What is needed now is transparency and accountability, with meaningful legislative oversight of these enterprises, comprehensive auditing, full disclosure, for example, of “signature bonuses” for contracts and — to take another common occurrence — “concession trading.”
As a result of the current opacity, for example, the report notes with regard to the Democratic Republic of the Congo (DRC), “Unraveling the deals involved in concession trading in the DRC is enormously difficult.
“The complex structures of interlocking offshore companies, commercial secrecy on the part of major mining companies and limited reporting by state companies creates what amounts to a secret world — a world in which vast fortunes appear to be accumulated at the expense of the DRC’s people.”
The report also blasts multinational companies. Their overly secretive business structures, aided by complex tax approaches, foil any attempts for governments to promote greater transparency and put in place better regulation, even when they want to.
Hundreds of Western multinational firms involved in concession trading in Africa are registered in traditional tax havens, such as the Cayman Islands, the British Virgin Islands and Bermuda.
Or they are associated with shell companies registered in the United Kingdom, or are directed via financial entities in Switzerland and the United States.
Forceful enforcement is now needed to ensure that recent legislation on both sides of the Atlantic to strengthen extractive industries’ transparency.
Despite the protests of many oil and gas multinational corporations, the G-20 could well provide the kind of push for implementation that Annan and his colleagues view as imperative.
The groundwork has been set. The 2010 U.S. Dodd-Frank Financial Reform Act included a clause that compels oil, gas and mining companies to publish full accounts on annual basis of their payments to foreign governments.
As was to be expected, the industry — never a friend of transparency — is challenging this in the courts.
However, the U.S. Securities and Exchange Commission is determined to implement the new requirements and has called for all firms to start reporting next year.
Impressed by the U.S. lead, the European parliament in recent months enacted similar legislation, adding transparency in the forestry sector at the same time. The action there will lead to national legislation in the 27-member countries of the EU.
Then the G-8 Summit placed curbs on international corporate tax evasion as a top priority for action. This dovetails with the recommendations made by the African Progress Panel. The G-20 is most likely to endorse the G-8 action and strengthen the impetus for action.
If the most powerful industrial countries take steps to curb tax evasion and the use of opaque holding companies by multinational resource extraction firms and by their African business partners (often in government positions) it would do much to benefit African citizens.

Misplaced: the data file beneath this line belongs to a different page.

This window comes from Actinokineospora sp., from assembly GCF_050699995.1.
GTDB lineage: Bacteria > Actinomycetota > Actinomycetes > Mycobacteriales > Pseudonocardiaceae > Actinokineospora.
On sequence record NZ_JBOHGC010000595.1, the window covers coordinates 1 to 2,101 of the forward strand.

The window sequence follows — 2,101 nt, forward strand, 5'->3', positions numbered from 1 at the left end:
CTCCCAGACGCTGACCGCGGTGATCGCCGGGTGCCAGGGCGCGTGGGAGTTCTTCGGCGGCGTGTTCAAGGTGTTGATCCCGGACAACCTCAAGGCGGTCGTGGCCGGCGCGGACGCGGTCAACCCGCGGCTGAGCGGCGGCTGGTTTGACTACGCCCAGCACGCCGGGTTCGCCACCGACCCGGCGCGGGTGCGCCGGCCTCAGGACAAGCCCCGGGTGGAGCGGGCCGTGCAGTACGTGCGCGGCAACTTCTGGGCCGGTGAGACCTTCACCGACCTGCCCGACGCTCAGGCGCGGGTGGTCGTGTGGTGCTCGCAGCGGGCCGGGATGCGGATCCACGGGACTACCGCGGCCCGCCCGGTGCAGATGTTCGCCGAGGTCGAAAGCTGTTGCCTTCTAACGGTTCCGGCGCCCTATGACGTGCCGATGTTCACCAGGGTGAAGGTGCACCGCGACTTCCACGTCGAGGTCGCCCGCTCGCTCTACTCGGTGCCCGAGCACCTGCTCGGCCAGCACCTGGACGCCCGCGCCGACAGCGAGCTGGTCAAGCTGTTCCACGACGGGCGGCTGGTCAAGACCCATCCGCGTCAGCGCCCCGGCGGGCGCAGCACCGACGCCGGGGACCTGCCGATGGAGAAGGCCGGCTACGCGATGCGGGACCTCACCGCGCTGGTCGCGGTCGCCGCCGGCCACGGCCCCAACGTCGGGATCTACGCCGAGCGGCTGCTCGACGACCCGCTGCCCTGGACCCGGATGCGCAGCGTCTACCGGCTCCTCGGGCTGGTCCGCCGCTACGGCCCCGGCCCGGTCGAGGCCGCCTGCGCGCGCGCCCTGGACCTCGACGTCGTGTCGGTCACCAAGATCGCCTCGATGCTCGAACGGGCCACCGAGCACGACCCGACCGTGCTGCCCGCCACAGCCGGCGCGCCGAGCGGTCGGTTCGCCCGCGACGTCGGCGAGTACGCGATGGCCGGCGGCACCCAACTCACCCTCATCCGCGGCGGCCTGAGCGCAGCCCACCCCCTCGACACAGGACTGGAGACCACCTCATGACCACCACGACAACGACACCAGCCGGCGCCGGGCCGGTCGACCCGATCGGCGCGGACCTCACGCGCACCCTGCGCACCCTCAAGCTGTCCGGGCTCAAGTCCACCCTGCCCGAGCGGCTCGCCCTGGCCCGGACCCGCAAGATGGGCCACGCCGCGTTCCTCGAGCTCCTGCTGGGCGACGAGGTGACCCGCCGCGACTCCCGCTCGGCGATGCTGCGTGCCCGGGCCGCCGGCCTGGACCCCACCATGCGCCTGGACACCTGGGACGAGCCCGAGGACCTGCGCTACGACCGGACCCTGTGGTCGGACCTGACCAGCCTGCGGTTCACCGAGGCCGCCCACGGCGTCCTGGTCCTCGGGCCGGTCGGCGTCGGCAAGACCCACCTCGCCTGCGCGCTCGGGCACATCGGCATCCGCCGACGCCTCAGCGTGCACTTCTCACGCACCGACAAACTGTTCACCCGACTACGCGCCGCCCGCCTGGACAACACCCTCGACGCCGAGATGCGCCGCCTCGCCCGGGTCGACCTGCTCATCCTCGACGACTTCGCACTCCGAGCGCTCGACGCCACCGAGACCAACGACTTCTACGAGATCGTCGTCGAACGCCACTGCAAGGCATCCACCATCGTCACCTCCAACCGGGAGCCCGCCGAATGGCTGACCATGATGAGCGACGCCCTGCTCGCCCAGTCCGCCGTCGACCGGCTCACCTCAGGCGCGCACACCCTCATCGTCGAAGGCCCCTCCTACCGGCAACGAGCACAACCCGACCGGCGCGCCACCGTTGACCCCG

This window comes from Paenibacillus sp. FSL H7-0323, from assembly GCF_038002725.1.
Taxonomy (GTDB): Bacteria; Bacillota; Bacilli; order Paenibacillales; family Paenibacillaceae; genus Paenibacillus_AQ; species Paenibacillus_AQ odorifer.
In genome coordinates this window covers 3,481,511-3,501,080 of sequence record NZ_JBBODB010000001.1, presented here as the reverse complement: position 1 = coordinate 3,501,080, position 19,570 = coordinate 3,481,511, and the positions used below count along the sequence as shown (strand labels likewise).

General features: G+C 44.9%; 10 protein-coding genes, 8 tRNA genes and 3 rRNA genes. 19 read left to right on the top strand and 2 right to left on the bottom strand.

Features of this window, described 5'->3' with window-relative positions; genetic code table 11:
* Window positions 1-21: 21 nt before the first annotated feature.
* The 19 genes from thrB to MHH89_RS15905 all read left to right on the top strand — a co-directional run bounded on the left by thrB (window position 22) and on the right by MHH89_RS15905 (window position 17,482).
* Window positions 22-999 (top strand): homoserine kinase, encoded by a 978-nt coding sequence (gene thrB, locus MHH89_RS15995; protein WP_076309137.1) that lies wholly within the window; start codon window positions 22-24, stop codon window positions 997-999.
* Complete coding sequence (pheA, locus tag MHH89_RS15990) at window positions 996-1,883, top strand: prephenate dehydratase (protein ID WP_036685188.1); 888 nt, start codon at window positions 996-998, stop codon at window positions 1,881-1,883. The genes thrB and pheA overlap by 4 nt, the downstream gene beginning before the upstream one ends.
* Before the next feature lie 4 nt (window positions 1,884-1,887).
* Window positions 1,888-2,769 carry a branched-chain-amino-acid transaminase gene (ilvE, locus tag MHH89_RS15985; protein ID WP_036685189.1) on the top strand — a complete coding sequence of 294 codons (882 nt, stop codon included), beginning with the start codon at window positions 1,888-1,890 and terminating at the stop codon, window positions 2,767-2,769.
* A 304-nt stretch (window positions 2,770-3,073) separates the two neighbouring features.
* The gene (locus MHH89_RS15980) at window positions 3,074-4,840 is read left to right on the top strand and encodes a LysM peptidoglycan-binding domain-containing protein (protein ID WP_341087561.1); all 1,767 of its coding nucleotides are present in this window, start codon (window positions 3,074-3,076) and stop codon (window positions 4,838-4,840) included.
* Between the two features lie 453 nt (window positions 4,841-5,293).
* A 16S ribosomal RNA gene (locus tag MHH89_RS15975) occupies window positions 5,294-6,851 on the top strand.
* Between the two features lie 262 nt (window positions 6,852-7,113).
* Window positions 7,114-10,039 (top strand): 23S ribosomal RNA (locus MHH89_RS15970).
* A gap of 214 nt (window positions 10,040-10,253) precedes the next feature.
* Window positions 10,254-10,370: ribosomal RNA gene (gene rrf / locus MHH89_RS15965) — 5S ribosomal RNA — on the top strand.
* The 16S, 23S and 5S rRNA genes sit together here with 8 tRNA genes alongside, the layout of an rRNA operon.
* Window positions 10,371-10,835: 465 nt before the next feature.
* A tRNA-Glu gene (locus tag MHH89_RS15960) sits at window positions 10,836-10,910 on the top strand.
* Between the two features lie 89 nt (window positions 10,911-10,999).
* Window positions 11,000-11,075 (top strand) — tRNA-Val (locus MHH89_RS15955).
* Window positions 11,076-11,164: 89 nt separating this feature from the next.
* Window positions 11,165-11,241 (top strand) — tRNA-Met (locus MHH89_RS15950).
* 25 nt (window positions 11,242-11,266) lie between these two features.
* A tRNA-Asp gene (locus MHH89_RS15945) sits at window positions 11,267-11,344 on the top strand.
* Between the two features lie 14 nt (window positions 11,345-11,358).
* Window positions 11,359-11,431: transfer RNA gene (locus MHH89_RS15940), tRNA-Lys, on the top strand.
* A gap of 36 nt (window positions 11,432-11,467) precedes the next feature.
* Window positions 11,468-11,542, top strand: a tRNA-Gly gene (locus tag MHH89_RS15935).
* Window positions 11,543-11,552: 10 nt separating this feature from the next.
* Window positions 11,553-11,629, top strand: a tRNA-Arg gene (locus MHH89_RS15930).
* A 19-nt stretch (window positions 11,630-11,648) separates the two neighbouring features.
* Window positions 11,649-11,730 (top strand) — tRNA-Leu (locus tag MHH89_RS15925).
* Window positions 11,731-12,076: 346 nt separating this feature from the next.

But international actions alone are not sufficient. Too many African governments seem impervious to calls to be more accountable and to better disclose just what happens to the revenues they obtain from the extractive sectors.
What can change this situation?
To a modest degree, the exposure of the flagrant abuses of some African government leaders and their cronies can help.
Court actions in France and U.S. Senate investigations have brought to light vast luxury investments held in France and the U.S. in the names of some African leaders and members of their families.
More importantly, Western governments could start to force banking institutions to implement existing “know your customer” rules.
These would compel African leaders to demonstrate how they obtained their fortunes and on what basis the cash is rightly their own.
At the same time, these Western governments should streamline procedures to ensure that stolen assets — deposited in banks in Switzerland, Luxembourg, Austria, the United Kingdom and other locations — are repatriated swiftly and effectively.
There is a need for a bold set of initiatives to explicitly tackle the corruption in many African countries that is such a major cause of absolute poverty and mounting income inequality.
The World Bank’s President, Jim Kim, recently pledged to dedicate his institution’s work to ending extreme poverty by 2030. But in announcing this goal, he made scant reference to the massive malfeasance that is such a cause of this poverty.
It is time that he led the charge, inspired now by the arguments made by Kofi Annan and his colleagues.
Reform is more urgent than ever. The coming years are most likely to see increasing investments and revenues in the natural resources sectors of Africa.
This provides an enormous opportunity to use the new wealth to address critical development issues. Failure to move fast will increase an avoidable humanitarian disaster.
In few parts of the world is the population rising as rapidly as in sub-Saharan Africa — from 670 million in 2000, to an estimated 1.2 billion by 2025 and then to 2 billion by 2050.
Editor’s note: Frank Vogl is the author of Waging War on Corruption — Inside the Movement Fighting the Abuse of Power. You can read an excerpt on the Globalist Bookshelf here.